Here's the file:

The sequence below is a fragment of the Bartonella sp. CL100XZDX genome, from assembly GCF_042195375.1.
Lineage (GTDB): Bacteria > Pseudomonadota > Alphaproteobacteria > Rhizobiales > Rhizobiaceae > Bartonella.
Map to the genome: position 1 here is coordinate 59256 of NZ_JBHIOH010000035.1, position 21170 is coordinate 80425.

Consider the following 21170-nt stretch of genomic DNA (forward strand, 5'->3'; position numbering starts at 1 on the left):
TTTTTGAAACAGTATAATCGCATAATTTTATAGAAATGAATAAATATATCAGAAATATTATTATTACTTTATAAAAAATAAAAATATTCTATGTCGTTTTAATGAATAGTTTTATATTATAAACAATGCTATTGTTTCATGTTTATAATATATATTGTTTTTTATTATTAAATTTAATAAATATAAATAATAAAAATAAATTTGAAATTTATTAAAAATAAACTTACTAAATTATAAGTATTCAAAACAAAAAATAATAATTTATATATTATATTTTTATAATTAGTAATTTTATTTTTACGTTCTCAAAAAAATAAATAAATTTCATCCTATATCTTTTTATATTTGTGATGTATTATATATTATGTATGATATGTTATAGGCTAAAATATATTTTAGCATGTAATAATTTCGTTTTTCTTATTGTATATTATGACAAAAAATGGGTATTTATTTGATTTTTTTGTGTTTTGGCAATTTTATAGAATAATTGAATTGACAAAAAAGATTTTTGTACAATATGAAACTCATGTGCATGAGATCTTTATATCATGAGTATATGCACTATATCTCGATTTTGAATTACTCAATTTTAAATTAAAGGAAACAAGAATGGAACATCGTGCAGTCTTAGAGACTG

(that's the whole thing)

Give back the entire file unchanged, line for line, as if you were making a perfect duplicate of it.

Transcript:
The sequence below is a fragment of the Bartonella sp. CL100XZDX genome, from assembly GCF_042195375.1.
Lineage (GTDB): Bacteria > Pseudomonadota > Alphaproteobacteria > Rhizobiales > Rhizobiaceae > Bartonella.
Map to the genome: position 1 here is coordinate 59256 of NZ_JBHIOH010000035.1, position 21170 is coordinate 80425.

Consider the following 21170-nt stretch of genomic DNA (forward strand, 5'->3'; position numbering starts at 1 on the left):
TTTTTGAAACAGTATAATCGCATAATTTTATAGAAATGAATAAATATATCAGAAATATTATTATTACTTTATAAAAAATAAAAATATTCTATGTCGTTTTAATGAATAGTTTTATATTATAAACAATGCTATTGTTTCATGTTTATAATATATATTGTTTTTTATTATTAAATTTAATAAATATAAATAATAAAAATAAATTTGAAATTTATTAAAAATAAACTTACTAAATTATAAGTATTCAAAACAAAAAATAATAATTTATATATTATATTTTTATAATTAGTAATTTTATTTTTACGTTCTCAAAAAAATAAATAAATTTCATCCTATATCTTTTTATATTTGTGATGTATTATATATTATGTATGATATGTTATAGGCTAAAATATATTTTAGCATGTAATAATTTCGTTTTTCTTATTGTATATTATGACAAAAAATGGGTATTTATTTGATTTTTTTGTGTTTTGGCAATTTTATAGAATAATTGAATTGACAAAAAAGATTTTTGTACAATATGAAACTCATGTGCATGAGATCTTTATATCATGAGTATATGCACTATATCTCGATTTTGAATTACTCAATTTTAAATTAAAGGAAACAAGAATGGAACATCGTGCAGTCTTAGAGACTG